President and Chief Executive Officer John W. Beeder, who began his position in April, leads American Greetings, headquartered in Cleveland, Ohio. Beeder is at the helm of an all-white executive leadership team.
The inside of the “Baby Daddy” card says, “You’re a wonderful husband and father — and I’m so grateful to have you as my partner, my friend, and my baby daddy! Happy Father’s Day.”
However, it was the only card that featured a Black couple, inferring that “Baby Daddy” status is particular to Black men.
Black shoppers seeking to honor father figures in their lives saw the “Baby Daddy” cards and began to share photos of it on social media. Takeisha Saunders of North Texas was one of the first to use social media to state her outrage.
“This particular card is marketed to the Black consumer,” Saunders told NBC. “Without knowing what the phrase means, they published it. All I did was make a comment about my lack of options for my husband. My issue is inclusion and how there were no other Black husband cards.”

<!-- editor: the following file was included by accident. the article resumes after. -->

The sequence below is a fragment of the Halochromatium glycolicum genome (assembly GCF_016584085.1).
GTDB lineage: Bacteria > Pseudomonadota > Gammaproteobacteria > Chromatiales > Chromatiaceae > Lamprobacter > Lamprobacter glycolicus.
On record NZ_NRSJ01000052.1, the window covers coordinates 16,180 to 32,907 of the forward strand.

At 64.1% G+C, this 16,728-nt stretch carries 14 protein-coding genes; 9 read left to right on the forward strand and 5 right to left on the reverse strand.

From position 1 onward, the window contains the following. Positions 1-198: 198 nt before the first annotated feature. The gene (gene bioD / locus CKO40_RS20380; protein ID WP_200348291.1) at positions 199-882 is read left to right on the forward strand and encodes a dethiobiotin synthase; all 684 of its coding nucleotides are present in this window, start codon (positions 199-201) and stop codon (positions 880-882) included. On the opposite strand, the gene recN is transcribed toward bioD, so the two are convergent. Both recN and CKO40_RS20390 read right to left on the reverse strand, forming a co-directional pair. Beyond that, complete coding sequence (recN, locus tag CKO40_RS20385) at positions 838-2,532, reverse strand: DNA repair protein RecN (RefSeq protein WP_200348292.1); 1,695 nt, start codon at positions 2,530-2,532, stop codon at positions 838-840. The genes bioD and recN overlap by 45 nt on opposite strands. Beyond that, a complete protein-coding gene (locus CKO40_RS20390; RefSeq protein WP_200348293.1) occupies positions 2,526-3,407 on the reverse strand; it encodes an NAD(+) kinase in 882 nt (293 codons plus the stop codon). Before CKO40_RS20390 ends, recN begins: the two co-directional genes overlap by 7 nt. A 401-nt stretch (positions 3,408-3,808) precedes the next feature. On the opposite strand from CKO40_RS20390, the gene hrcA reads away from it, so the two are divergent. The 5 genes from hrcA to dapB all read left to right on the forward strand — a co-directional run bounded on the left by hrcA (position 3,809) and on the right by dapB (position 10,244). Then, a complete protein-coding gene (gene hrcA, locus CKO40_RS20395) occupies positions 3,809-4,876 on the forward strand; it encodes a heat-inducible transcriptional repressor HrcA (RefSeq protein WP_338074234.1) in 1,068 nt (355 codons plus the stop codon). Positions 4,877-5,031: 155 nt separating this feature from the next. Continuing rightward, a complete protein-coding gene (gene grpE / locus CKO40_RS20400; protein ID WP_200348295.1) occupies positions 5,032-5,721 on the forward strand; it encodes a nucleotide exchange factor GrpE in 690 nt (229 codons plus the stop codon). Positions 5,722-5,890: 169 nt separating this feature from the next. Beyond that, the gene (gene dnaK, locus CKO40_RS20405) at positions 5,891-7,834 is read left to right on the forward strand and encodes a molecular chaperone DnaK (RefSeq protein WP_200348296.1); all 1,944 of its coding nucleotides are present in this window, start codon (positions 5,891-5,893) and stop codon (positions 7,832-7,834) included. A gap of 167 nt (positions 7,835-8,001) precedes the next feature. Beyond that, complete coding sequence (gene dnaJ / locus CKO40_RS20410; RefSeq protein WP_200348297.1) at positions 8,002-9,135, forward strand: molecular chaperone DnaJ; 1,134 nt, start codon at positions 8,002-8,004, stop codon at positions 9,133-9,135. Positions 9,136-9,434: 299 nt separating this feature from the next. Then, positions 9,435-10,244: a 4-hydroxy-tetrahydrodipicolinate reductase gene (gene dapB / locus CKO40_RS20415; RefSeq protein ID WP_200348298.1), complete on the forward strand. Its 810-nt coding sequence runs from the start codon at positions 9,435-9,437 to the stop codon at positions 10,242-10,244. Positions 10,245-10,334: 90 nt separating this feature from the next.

Saunders also tweeted:
Target is one of the retailers social media users pointed out as carrying the cards. The company responded directly asking for the store location.
Target is removing the cards from about 900 stores.
“We were made aware of some concerns about this card last week and are working with our vendor to have it removed from Target stores,” a spokesman for the retailer said. “We appreciate the feedback and apologize. It’s never our intent to offend any of our guests with the products we sell.”
In response to the backlash, American Greetings tweeted on Wednesday that its product team ” missed the mark.”
The company pulled the greeting card from its website.
Many social media users outraged by the “Baby Daddy” card pointed to it perpetuating the stereotype that Black women are more likely to be single, unwed mothers.
The article ” Stereotypes of Black American Women Related to Sexuality and Motherhood,” published in “Psychology of Women Quarterly,” describes the results of an online experiment on the unique stereotypes of Black women in the U.S.
It states that a Black woman “described as pregnant was also perceived as more likely to be a single mother and to need public assistance” than was a white woman who was described as pregnant.